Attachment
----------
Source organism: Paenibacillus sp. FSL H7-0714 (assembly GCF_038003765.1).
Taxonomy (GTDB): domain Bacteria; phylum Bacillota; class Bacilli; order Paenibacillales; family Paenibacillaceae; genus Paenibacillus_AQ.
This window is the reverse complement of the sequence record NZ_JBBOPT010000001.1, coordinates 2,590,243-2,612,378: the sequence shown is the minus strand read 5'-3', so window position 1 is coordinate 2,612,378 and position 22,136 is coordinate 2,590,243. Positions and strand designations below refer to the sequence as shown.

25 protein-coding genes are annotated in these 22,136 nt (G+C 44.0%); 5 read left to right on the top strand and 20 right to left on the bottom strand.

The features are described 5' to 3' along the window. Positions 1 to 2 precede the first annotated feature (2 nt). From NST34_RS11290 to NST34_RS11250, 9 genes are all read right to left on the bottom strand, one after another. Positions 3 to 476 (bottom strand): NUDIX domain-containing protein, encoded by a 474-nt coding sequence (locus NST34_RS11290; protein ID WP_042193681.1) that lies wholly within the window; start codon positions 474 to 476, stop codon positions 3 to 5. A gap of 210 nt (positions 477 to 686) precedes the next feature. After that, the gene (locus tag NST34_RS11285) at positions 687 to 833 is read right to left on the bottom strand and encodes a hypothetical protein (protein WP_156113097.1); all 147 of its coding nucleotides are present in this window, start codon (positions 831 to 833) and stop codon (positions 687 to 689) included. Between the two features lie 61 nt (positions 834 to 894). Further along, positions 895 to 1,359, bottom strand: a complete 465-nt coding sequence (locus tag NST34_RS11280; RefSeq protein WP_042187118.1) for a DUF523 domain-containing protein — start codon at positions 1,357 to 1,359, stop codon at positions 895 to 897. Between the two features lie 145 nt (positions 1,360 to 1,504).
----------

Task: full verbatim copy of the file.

Source organism: Paenibacillus sp. FSL H7-0714 (assembly GCF_038003765.1).
Taxonomy (GTDB): domain Bacteria; phylum Bacillota; class Bacilli; order Paenibacillales; family Paenibacillaceae; genus Paenibacillus_AQ.
This window is the reverse complement of the sequence record NZ_JBBOPT010000001.1, coordinates 2,590,243-2,612,378: the sequence shown is the minus strand read 5'-3', so window position 1 is coordinate 2,612,378 and position 22,136 is coordinate 2,590,243. Positions and strand designations below refer to the sequence as shown.

25 protein-coding genes are annotated in these 22,136 nt (G+C 44.0%); 5 read left to right on the top strand and 20 right to left on the bottom strand.

The features are described 5' to 3' along the window. Positions 1 to 2 precede the first annotated feature (2 nt). From NST34_RS11290 to NST34_RS11250, 9 genes are all read right to left on the bottom strand, one after another. Positions 3 to 476 (bottom strand): NUDIX domain-containing protein, encoded by a 474-nt coding sequence (locus NST34_RS11290; protein ID WP_042193681.1) that lies wholly within the window; start codon positions 474 to 476, stop codon positions 3 to 5. A gap of 210 nt (positions 477 to 686) precedes the next feature. After that, the gene (locus tag NST34_RS11285) at positions 687 to 833 is read right to left on the bottom strand and encodes a hypothetical protein (protein WP_156113097.1); all 147 of its coding nucleotides are present in this window, start codon (positions 831 to 833) and stop codon (positions 687 to 689) included. Between the two features lie 61 nt (positions 834 to 894). Further along, positions 895 to 1,359, bottom strand: a complete 465-nt coding sequence (locus tag NST34_RS11280; RefSeq protein WP_042187118.1) for a DUF523 domain-containing protein — start codon at positions 1,357 to 1,359, stop codon at positions 895 to 897. Between the two features lie 145 nt (positions 1,360 to 1,504).